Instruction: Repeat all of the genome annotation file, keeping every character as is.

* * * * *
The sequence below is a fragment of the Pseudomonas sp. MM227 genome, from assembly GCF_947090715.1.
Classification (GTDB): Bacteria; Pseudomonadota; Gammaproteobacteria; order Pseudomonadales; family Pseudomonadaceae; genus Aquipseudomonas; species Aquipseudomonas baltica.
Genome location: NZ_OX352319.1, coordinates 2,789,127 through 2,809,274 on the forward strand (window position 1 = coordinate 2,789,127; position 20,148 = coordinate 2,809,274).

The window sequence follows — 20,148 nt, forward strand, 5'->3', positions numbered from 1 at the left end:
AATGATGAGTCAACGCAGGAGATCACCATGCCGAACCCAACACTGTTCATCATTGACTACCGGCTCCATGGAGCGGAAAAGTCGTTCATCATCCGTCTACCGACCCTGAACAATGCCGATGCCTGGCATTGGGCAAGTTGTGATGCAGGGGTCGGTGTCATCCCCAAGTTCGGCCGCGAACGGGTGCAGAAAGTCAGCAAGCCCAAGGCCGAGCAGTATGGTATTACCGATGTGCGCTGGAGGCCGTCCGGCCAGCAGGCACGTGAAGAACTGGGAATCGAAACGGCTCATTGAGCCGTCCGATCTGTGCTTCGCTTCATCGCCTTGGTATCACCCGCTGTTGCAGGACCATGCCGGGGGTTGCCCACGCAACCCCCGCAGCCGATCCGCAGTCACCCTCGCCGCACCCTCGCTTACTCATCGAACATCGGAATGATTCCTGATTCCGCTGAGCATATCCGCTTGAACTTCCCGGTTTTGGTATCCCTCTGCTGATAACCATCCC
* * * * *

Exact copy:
The sequence below is a fragment of the Pseudomonas sp. MM227 genome, from assembly GCF_947090715.1.
Classification (GTDB): Bacteria; Pseudomonadota; Gammaproteobacteria; order Pseudomonadales; family Pseudomonadaceae; genus Aquipseudomonas; species Aquipseudomonas baltica.
Genome location: NZ_OX352319.1, coordinates 2,789,127 through 2,809,274 on the forward strand (window position 1 = coordinate 2,789,127; position 20,148 = coordinate 2,809,274).

The window sequence follows — 20,148 nt, forward strand, 5'->3', positions numbered from 1 at the left end:
AATGATGAGTCAACGCAGGAGATCACCATGCCGAACCCAACACTGTTCATCATTGACTACCGGCTCCATGGAGCGGAAAAGTCGTTCATCATCCGTCTACCGACCCTGAACAATGCCGATGCCTGGCATTGGGCAAGTTGTGATGCAGGGGTCGGTGTCATCCCCAAGTTCGGCCGCGAACGGGTGCAGAAAGTCAGCAAGCCCAAGGCCGAGCAGTATGGTATTACCGATGTGCGCTGGAGGCCGTCCGGCCAGCAGGCACGTGAAGAACTGGGAATCGAAACGGCTCATTGAGCCGTCCGATCTGTGCTTCGCTTCATCGCCTTGGTATCACCCGCTGTTGCAGGACCATGCCGGGGGTTGCCCACGCAACCCCCGCAGCCGATCCGCAGTCACCCTCGCCGCACCCTCGCTTACTCATCGAACATCGGAATGATTCCTGATTCCGCTGAGCATATCCGCTTGAACTTCCCGGTTTTGGTATCCCTCTGCTGATAACCATCCC